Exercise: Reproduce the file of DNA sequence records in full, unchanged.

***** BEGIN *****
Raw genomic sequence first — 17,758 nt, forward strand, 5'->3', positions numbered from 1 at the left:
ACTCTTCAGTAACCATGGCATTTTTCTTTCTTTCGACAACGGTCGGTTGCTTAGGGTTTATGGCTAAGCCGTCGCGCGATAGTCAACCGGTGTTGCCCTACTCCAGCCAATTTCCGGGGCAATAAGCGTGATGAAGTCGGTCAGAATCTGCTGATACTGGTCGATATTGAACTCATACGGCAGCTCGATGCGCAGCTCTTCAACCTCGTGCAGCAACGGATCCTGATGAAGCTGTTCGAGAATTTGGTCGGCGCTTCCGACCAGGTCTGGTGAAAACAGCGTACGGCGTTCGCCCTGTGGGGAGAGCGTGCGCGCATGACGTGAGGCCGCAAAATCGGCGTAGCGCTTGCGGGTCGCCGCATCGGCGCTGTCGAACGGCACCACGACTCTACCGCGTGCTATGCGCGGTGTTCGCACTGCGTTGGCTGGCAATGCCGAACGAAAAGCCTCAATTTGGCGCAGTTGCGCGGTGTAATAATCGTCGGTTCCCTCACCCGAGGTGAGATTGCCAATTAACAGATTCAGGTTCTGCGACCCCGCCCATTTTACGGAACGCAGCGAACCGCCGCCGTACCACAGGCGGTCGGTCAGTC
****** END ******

Raw genomic sequence first — 17,758 nt, forward strand, 5'->3', positions numbered from 1 at the left:
ACTCTTCAGTAACCATGGCATTTTTCTTTCTTTCGACAACGGTCGGTTGCTTAGGGTTTATGGCTAAGCCGTCGCGCGATAGTCAACCGGTGTTGCCCTACTCCAGCCAATTTCCGGGGCAATAAGCGTGATGAAGTCGGTCAGAATCTGCTGATACTGGTCGATATTGAACTCATACGGCAGCTCGATGCGCAGCTCTTCAACCTCGTGCAGCAACGGATCCTGATGAAGCTGTTCGAGAATTTGGTCGGCGCTTCCGACCAGGTCTGGTGAAAACAGCGTACGGCGTTCGCCCTGTGGGGAGAGCGTGCGCGCATGACGTGAGGCCGCAAAATCGGCGTAGCGCTTGCGGGTCGCCGCATCGGCGCTGTCGAACGGCACCACGACTCTACCGCGTGCTATGCGCGGTGTTCGCACTGCGTTGGCTGGCAATGCCGAACGAAAAGCCTCAATTTGGCGCAGTTGCGCGGTGTAATAATCGTCGGTTCCCTCACCCGAGGTGAGATTGCCAATTAACAGATTCAGGTTCTGCGACCCCGCCCATTTTACGGAACGCAGCGAACCGCCGCCGTACCACAGGCGGTCGGTCAGTC